This bottle belongs to a group from the mid-Qing period, all probably from the same workshops, and all of which bear the typically courtly design of kui dragons and fenghuang surrounding central shou characters. The only difference lies in the color of the enamels used and whether the cloisons were completely filled, or only partially, as here.
These cloisonné enamel bottles have thin strips of wire soldered onto the copper or bronze body, creating separate channels called cloisons, which are then filled with different-colored enamels and fired in a kiln at low temperatures for a short period of time. In the case of this example, however, only some areas were infilled, providing a design in relief against the gilded ground. A magnificent double vase decorated in this technique, dated to 1786, is in the Uldry collection (see H. Brinker and A. Lutz, Chinese Cloisonné. The Pierre Uldry Collection, no. 304). Another snuff bottle of the group from the Meriem Collection was sold in these rooms, 19 September 2007, lot 645. See also one illustrated in Chinese Snuff Bottles in the Seattle Art Museum, pl. 55, lower left; one in the collection of the Marquess of Exeter with its original stopper, illustrated by H. Moss, Chinese Snuff Bottles No. 6, E. 30; one with original stopper illustrated by L. Perry, Chinese Snuff Bottles. The Adventures & Studies of a Collector, no. 162; one in the Denis Low Collection, illustrated by R. Kleiner, Treasures from the Sanctum of Enlightened Respect, p. 212, no. 229; and another in M. Hughes, The Blair Bequest. Chinese Snuff Bottles from the Princeton University Art Museum, no. 339. One more extremely rare version of this design is illustrated by Laurence Souksi in the exhibition catalogue Merveilles de la Miniature Chinoise. Flacons-Tabatières de Chine de la Collection du Commandeur, Paris, 2000, no. 2.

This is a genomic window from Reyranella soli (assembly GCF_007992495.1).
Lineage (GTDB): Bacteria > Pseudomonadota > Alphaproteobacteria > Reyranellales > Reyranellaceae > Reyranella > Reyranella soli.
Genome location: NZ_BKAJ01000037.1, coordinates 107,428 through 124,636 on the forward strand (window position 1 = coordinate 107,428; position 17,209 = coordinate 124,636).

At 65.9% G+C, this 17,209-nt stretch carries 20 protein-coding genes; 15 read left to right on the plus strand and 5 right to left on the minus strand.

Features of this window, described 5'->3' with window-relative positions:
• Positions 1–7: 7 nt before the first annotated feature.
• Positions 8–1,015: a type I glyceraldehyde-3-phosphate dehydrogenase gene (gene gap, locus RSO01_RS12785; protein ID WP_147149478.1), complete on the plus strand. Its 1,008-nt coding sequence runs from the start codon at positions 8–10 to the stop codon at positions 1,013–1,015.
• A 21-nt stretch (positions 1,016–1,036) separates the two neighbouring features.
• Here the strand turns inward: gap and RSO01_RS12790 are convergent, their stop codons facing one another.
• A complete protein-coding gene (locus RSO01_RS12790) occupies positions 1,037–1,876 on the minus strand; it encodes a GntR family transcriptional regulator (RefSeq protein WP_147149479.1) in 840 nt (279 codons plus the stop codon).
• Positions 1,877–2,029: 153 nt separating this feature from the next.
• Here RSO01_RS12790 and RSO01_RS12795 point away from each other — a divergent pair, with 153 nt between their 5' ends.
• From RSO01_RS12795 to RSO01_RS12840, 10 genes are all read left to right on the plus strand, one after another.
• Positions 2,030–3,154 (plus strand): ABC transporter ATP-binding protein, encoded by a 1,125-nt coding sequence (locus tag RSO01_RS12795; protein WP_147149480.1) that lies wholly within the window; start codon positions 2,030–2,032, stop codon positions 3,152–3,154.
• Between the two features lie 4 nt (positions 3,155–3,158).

A feature of partially-filled cloisonné wares is the jewel-like appearance, caused by the enamels bulging slightly out of the cloisons, instead of having been polished to a uniform, flat surface.